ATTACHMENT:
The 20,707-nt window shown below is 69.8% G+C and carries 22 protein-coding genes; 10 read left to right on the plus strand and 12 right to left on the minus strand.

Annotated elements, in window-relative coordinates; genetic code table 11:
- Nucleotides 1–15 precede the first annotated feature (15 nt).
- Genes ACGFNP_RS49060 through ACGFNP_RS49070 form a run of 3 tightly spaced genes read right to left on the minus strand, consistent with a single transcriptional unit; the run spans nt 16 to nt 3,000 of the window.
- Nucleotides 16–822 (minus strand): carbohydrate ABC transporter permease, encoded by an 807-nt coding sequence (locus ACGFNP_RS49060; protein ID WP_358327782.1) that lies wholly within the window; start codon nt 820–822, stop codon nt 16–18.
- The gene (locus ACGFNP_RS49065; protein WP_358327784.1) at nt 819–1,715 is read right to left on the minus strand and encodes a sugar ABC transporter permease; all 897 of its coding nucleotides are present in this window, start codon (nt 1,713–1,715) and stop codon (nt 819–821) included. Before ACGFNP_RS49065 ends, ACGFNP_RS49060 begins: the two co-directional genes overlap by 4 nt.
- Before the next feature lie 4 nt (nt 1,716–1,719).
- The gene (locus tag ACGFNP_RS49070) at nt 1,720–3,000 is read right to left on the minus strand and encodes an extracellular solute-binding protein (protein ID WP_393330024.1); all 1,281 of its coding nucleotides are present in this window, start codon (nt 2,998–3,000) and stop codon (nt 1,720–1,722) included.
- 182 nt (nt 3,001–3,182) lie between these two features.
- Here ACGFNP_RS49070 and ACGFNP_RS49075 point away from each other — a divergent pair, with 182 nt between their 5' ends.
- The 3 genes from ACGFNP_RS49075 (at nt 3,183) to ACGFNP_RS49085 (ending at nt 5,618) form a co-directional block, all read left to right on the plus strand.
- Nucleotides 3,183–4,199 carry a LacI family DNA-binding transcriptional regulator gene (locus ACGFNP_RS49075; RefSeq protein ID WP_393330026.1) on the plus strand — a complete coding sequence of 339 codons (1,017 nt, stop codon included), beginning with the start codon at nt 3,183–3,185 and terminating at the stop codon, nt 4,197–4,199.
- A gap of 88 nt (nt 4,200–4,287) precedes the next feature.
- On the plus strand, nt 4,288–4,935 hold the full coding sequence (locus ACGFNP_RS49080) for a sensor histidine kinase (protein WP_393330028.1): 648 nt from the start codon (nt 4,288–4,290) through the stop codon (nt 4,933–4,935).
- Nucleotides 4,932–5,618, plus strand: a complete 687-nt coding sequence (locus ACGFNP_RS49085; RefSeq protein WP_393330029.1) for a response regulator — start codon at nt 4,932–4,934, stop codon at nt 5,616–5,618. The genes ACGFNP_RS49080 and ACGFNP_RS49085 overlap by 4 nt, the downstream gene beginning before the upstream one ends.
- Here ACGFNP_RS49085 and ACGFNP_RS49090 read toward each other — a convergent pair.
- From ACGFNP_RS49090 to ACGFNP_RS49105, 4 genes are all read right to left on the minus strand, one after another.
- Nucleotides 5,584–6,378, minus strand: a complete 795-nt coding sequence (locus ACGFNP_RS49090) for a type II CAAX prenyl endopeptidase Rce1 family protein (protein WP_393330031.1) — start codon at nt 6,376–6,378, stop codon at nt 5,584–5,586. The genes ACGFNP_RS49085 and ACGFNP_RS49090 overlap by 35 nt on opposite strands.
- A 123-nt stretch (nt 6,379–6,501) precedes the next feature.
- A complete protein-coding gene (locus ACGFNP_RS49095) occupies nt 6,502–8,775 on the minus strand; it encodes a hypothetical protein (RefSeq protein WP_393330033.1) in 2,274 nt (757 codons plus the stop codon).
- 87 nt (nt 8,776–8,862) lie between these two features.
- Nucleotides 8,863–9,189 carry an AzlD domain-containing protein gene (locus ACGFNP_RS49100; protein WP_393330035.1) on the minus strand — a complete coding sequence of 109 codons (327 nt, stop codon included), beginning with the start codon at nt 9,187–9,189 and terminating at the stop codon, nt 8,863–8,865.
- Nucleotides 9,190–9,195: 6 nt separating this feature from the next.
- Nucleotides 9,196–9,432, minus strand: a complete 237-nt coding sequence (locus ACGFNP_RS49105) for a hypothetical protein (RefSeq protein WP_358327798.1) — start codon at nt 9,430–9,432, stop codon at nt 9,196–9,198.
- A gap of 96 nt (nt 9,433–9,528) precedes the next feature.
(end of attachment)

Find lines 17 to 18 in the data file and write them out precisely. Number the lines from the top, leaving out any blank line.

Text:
- From ACGFNP_RS49090 to ACGFNP_RS49105, 4 genes are all read right to left on the minus strand, one after another.
- Nucleotides 5,584–6,378, minus strand: a complete 795-nt coding sequence (locus ACGFNP_RS49090) for a type II CAAX prenyl endopeptidase Rce1 family protein (protein WP_393330031.1) — start codon at nt 6,376–6,378, stop codon at nt 5,584–5,586. The genes ACGFNP_RS49085 and ACGFNP_RS49090 overlap by 35 nt on opposite strands.